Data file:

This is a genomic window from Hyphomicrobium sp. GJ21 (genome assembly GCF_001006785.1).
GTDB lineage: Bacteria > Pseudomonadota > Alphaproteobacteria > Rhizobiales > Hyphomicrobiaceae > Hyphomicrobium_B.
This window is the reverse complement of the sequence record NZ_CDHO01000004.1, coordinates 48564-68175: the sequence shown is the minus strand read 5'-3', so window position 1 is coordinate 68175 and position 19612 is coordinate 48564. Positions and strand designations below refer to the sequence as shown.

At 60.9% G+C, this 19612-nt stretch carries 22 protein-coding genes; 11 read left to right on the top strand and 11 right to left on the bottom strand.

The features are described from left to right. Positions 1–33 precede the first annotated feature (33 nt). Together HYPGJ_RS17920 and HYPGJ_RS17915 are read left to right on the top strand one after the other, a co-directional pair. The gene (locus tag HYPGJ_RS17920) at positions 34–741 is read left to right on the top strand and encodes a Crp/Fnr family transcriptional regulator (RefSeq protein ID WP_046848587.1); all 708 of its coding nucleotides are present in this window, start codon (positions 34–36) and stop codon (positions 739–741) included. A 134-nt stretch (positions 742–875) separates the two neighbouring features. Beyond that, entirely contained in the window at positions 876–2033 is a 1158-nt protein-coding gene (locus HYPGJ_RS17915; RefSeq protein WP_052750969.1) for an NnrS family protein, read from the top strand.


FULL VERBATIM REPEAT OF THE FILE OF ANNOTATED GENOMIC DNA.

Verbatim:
This is a genomic window from Hyphomicrobium sp. GJ21 (genome assembly GCF_001006785.1).
GTDB lineage: Bacteria > Pseudomonadota > Alphaproteobacteria > Rhizobiales > Hyphomicrobiaceae > Hyphomicrobium_B.
This window is the reverse complement of the sequence record NZ_CDHO01000004.1, coordinates 48564-68175: the sequence shown is the minus strand read 5'-3', so window position 1 is coordinate 68175 and position 19612 is coordinate 48564. Positions and strand designations below refer to the sequence as shown.

At 60.9% G+C, this 19612-nt stretch carries 22 protein-coding genes; 11 read left to right on the top strand and 11 right to left on the bottom strand.

The features are described from left to right. Positions 1–33 precede the first annotated feature (33 nt). Together HYPGJ_RS17920 and HYPGJ_RS17915 are read left to right on the top strand one after the other, a co-directional pair. The gene (locus tag HYPGJ_RS17920) at positions 34–741 is read left to right on the top strand and encodes a Crp/Fnr family transcriptional regulator (RefSeq protein ID WP_046848587.1); all 708 of its coding nucleotides are present in this window, start codon (positions 34–36) and stop codon (positions 739–741) included. A 134-nt stretch (positions 742–875) separates the two neighbouring features. Beyond that, entirely contained in the window at positions 876–2033 is a 1158-nt protein-coding gene (locus HYPGJ_RS17915; RefSeq protein WP_052750969.1) for an NnrS family protein, read from the top strand.